MAY 5 – CLARET

Rossetti, taking a sip in Millais' Isabella.

Rossetti, taking a sip in Millais’ Isabella.

The forth annual Claret Day is here, Victorianists. Settle down with a bottle of red, and take part in this tradition of immense poetical gravity.

(I made it up a few years ago after reading a cryptic comment in Rossetti’s notebook in the British Library.)

Bonus points if you involve a certain marsupial. The good people at Red House have joined the #WombatFriday malarky, so now it’s officially sanctioned.

So, on the subject of DGR and intoxication…

fortuneteller

The Card-Dealer
by Dante Gabriel Rossetti

Could you not drink her gaze like wine?
Yet though its splendour swoon
Into the silence languidly
As a tune into a tune,
Those eyes unravel the coiled night
And know the stars at noon.

The gold that’s heaped beside her hand,
In truth rich prize it were;
And rich the dreams that wreathe her brows
With magic stillness there;
And he were rich who should unwind
That woven golden hair.

Around her, where she sits, the dance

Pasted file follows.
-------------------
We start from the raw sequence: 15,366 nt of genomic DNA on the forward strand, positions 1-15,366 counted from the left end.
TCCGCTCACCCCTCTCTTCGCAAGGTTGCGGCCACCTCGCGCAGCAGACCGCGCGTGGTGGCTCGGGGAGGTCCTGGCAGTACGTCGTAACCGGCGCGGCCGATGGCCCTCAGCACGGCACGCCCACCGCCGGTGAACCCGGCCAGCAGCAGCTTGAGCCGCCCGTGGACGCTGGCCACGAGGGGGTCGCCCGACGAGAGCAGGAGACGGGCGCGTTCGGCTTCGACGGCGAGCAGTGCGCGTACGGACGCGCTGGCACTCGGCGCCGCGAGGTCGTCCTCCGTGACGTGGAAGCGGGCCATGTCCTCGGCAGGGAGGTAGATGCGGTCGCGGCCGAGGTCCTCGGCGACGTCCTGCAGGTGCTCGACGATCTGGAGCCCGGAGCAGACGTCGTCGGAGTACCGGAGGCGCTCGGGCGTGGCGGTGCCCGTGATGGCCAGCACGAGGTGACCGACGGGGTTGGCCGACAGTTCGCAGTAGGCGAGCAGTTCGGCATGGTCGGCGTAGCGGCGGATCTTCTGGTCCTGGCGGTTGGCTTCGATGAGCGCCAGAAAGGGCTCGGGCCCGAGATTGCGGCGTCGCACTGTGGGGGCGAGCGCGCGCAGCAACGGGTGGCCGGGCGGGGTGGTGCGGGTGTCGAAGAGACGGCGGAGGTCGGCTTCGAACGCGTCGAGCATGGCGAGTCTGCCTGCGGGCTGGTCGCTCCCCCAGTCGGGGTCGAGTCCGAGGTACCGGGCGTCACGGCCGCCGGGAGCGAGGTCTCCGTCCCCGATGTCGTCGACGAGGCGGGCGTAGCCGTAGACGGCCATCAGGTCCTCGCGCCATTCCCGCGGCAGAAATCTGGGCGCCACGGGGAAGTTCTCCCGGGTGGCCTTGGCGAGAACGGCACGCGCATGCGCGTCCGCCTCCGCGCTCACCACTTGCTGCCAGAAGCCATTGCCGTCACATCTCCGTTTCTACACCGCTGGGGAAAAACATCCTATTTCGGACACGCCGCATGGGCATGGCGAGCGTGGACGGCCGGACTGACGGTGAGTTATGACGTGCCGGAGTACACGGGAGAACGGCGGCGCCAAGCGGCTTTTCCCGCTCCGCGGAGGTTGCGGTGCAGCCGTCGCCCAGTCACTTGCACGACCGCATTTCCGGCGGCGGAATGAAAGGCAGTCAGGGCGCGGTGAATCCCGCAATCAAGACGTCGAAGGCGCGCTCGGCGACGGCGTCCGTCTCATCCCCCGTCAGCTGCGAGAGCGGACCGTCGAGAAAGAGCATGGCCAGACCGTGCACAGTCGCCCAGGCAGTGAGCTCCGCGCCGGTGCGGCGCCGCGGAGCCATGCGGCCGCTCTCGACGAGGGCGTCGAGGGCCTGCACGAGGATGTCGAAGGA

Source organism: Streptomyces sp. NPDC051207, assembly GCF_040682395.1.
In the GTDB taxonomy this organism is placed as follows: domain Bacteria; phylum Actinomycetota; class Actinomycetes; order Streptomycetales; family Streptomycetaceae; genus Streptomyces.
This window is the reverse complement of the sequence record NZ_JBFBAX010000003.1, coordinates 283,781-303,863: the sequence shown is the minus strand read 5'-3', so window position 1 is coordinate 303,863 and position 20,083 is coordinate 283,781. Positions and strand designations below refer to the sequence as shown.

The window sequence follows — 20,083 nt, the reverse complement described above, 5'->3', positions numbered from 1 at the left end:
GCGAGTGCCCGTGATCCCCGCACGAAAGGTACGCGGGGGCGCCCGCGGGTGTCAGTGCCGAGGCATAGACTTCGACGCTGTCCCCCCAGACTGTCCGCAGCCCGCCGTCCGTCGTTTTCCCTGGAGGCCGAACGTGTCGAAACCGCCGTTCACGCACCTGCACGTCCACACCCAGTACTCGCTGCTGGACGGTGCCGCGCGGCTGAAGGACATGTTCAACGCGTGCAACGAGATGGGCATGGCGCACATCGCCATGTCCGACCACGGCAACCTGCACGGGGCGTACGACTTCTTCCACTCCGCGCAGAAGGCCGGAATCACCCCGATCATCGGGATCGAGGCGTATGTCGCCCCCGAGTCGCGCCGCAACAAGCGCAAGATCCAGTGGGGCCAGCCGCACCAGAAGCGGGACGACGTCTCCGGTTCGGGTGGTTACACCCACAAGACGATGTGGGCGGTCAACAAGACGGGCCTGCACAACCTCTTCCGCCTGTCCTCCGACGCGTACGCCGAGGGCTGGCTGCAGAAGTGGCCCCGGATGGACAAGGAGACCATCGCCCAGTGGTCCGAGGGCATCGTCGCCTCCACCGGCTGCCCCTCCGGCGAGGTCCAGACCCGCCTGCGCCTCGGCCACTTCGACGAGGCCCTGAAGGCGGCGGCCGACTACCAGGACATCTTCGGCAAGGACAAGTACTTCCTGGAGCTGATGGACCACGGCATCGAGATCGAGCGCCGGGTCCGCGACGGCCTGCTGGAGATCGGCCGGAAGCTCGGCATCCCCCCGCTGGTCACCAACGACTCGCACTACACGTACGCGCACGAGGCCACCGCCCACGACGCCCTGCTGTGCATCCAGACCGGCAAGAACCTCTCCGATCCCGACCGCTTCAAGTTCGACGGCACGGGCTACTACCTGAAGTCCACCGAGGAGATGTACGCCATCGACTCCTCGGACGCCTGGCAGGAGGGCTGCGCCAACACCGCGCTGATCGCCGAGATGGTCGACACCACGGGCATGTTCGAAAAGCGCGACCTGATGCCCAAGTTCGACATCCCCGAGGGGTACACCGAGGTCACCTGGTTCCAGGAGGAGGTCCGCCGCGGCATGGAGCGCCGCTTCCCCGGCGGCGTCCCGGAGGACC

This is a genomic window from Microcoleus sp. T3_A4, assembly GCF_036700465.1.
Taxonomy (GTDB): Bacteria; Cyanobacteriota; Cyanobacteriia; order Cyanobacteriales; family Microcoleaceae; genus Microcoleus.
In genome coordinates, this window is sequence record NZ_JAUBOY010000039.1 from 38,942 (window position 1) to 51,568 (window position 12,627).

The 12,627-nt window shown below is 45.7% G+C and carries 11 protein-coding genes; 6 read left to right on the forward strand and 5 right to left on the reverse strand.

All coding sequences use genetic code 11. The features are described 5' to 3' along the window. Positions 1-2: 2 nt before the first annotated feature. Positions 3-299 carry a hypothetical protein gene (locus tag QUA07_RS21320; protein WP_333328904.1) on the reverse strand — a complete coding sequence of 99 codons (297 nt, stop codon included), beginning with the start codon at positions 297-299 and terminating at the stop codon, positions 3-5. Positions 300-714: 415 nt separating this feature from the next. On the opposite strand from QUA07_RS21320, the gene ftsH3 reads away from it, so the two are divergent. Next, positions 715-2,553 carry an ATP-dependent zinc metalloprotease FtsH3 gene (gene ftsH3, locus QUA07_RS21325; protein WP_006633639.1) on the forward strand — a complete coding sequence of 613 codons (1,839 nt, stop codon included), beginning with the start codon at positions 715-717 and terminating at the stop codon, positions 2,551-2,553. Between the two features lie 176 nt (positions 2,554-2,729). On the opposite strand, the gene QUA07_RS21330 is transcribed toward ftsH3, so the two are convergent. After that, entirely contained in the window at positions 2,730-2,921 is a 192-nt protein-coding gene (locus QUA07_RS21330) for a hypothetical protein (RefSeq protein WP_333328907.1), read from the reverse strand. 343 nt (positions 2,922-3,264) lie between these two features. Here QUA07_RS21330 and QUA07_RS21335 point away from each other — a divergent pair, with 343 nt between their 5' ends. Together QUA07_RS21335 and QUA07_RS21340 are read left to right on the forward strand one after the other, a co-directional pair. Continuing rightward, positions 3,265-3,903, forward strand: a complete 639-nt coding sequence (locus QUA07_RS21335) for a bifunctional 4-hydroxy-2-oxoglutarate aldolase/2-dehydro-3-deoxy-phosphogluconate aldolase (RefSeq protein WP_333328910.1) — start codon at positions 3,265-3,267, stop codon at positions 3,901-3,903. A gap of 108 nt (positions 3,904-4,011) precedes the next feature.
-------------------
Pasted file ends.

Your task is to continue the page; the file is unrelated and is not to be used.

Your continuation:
Now breathes its eager heat;
And not more lightly or more true
Fall there the dancers’ feet
Than fall her cards on the bright board
As ’twere an heart that beat.

Her fingers let them softly through,
Smooth polished silent things;
And each one as it falls reflects
In swift light-shadowings,
Blood-red and purple, green and blue,
The great eyes of her rings.

Whom plays she with? With thee, who lov’st
Those gems upon her hand;
With me, who search her secret brows;
With all men, bless’d or bann’d.
We play together, she and we,
Within a vain strange land:

A land without any order,—
Day even as night, (one saith,)—
Where who lieth down ariseth not
Nor the sleeper awakeneth;
A land of darkness as darkness itself
And of the shadow of death.

What be her cards, you ask? Even these:—
The heart, that doth but crave
More, having fed; the diamond,
Skilled to make base seem brave;
The club, for smiting in the dark;
The spade, to dig a grave.

And do you ask what game she plays?
With me ’tis lost or won;
With thee it is playing still; with him
It is not well begun;
But ’tis a game she plays with all
Beneath the sway o’ the sun.

Thou seest the card that falls,—she knows
The card that followeth:
Her game in thy tongue is called Life,
As ebbs thy daily breath:
When she shall speak, thou’lt learn her tongue
And know she calls it Death.

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